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Veronica And Other Friends eBook

Johanna Spyri
This eBook from the Gutenberg Project consists of approximately 95 pages of information about Veronica And Other Friends.

Such remarks as these, thrown out before all the company at the Rehbock were very exasperating to Blasi and several times he seized the big bowl to throw it at the insolent fellow’s head.  He did not throw it however, for Veronica had charged him to have as little as possible to do with Jost, and especially never to quarrel with him, and Veronica’s influence over Blasi grew stronger every day.  So he did not throw the bowl, but instead, drained it to the bottom and then left the room.

About this time Blasi began to meet Judith very often on his evening walk.  Judith seemed to have some business that took her frequently to Fohrensee.  Strange surmises were aroused, among the Fohrensee people; for it was known that she went to visit the cattle-dealer.  The two were often seen standing before his house in the open street, gesticulating vehemently with hands and arms.  The people about said,

“Something’s in the wind.  They’re going to be married.  To be sure she is cleverer than he, but then he is twenty-five years younger, and that counts for something.”

One evening in January, Judith met Blasi as he was coming round the corner of Gertrude’s house, where he was always at work till it was time to go for Veronica.

“What makes you go about laughing all the time, and looking as if you had been winning a game?” asked Judith.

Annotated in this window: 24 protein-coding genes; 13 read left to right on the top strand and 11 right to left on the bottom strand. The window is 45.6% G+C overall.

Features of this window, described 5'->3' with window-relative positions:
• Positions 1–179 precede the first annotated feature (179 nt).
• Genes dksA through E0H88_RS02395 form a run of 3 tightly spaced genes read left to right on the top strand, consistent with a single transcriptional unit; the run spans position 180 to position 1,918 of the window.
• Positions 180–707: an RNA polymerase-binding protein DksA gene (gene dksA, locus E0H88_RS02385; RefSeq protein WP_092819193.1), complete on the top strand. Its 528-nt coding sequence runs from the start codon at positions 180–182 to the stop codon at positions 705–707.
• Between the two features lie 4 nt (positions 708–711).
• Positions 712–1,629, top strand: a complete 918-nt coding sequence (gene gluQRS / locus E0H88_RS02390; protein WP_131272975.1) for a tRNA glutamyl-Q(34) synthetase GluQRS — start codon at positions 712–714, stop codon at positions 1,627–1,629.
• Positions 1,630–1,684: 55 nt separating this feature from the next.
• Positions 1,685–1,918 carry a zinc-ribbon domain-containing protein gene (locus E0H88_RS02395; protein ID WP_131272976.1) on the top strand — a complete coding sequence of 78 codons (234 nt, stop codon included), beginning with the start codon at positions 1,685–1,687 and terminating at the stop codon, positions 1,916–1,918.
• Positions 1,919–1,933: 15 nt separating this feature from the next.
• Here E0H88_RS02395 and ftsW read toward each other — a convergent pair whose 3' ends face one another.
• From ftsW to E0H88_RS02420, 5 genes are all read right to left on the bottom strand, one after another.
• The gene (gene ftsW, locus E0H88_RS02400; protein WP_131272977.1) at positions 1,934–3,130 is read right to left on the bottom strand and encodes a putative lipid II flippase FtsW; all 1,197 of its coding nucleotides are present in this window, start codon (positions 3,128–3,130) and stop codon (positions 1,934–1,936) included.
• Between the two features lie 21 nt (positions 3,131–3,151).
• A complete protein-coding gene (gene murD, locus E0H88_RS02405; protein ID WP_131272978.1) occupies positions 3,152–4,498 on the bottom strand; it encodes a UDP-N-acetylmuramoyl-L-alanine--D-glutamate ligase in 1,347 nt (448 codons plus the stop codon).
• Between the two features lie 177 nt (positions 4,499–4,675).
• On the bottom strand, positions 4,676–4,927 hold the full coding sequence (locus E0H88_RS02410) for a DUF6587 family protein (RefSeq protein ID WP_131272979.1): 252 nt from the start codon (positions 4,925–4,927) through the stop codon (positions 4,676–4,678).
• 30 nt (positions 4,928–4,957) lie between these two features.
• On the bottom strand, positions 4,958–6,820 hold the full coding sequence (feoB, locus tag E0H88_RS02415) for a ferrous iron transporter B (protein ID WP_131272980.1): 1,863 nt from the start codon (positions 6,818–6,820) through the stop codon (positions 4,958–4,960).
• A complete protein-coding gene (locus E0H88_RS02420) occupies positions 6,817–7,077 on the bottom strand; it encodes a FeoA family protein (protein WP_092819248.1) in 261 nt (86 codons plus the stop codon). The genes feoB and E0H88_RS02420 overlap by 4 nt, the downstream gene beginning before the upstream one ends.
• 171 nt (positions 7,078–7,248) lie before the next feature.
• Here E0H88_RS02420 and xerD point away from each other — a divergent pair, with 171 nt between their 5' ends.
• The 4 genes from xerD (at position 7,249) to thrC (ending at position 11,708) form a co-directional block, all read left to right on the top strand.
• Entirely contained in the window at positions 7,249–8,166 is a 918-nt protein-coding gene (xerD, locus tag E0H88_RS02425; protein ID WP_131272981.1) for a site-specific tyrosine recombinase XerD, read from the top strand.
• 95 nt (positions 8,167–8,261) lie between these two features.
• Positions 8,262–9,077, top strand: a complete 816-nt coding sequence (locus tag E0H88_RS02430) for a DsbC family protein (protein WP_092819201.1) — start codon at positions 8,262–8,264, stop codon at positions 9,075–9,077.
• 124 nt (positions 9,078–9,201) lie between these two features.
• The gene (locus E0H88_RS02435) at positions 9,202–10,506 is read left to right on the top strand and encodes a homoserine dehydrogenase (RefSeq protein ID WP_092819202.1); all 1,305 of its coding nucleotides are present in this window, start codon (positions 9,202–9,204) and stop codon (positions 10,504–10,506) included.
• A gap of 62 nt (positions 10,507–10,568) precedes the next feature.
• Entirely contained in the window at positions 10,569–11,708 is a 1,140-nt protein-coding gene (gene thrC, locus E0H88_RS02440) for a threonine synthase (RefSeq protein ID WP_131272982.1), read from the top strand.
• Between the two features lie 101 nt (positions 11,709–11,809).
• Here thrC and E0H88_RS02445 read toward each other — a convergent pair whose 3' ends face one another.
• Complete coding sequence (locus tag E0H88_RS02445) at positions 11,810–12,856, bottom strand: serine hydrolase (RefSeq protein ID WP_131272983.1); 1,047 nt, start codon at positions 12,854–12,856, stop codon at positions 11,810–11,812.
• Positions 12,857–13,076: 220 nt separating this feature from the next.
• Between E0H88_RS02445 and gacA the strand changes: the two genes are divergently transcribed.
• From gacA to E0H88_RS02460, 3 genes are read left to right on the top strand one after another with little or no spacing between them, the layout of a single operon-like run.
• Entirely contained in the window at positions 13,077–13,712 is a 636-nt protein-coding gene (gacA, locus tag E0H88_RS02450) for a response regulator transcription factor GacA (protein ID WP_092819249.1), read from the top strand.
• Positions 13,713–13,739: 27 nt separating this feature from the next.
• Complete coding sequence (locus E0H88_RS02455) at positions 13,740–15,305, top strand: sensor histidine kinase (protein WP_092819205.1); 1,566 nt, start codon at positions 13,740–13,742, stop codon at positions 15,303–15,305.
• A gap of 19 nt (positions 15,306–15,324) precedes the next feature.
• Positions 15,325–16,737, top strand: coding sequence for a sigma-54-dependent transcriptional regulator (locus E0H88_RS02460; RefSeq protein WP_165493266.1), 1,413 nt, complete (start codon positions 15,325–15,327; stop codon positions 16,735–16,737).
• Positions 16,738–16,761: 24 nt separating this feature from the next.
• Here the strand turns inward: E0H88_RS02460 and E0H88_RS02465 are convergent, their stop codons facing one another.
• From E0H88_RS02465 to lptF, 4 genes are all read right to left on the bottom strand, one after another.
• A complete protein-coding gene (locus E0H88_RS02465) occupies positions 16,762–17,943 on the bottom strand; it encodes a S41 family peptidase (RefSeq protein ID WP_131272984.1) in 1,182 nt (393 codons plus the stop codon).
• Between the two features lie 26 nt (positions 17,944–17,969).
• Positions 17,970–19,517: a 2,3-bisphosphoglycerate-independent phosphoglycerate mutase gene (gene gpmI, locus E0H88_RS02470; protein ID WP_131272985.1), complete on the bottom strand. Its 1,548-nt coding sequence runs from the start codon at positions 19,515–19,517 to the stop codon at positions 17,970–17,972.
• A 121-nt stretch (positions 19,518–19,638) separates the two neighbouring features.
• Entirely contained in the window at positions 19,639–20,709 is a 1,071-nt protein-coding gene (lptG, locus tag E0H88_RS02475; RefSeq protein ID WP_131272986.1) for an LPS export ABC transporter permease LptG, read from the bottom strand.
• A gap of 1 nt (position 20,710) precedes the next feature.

“That’s exactly what I was going to ask you,” retorted Blasi, “What have you got to laugh about?”

“Answer me, and I’ll answer you, my lad.”

“All right; it’s nothing to be ashamed of.  She’ll have me.”

“Good heavens!” exclaimed Judith “Who?  Which one?”

Blasi did not turn round, but pointed with his thumb over his shoulder at the house he had just left.  “That one,” he said.

Judith shouted with laughter.

“Will she have you all three?” she said; “first Dietrich, then Jost, and now you.”

“I don’t see the joke,” said Blasi crossly.  “Dietrich has run away; she avoids Jost as if he were a nettle, and who else is there?  Who is there for her to call upon if she wants help, hey?”

Judith was still snickering over the news.

“Now it’s your turn,” said Blasi, “tell me what it is that you’re so pleased about.”

“It is very much like yours, Blasi; come a little nearer,” and she whispered in his ear, “I have him.”

“Mercy on us!” cried Blasi.  “You will be as rich as a Jew, for the cattle-dealer is worth more than half the people in Fohrensee, all put together.”

“I’m not talking about the cattle-dealer.”

“Pshaw! whom are you talking about then?”

“Somebody else, and I have him in such a fashion that he will not forget it in a hurry, I tell you!”

As she spoke, Judith made a gesture with her hands as if she were choking some one, who certainly would not escape alive from her clutches.

Blasi shook his head and walked on in silence.  But in his inmost mind he thought, “I can’t make anything out of her; her head is all in a buzz.  But she’s only a woman.”

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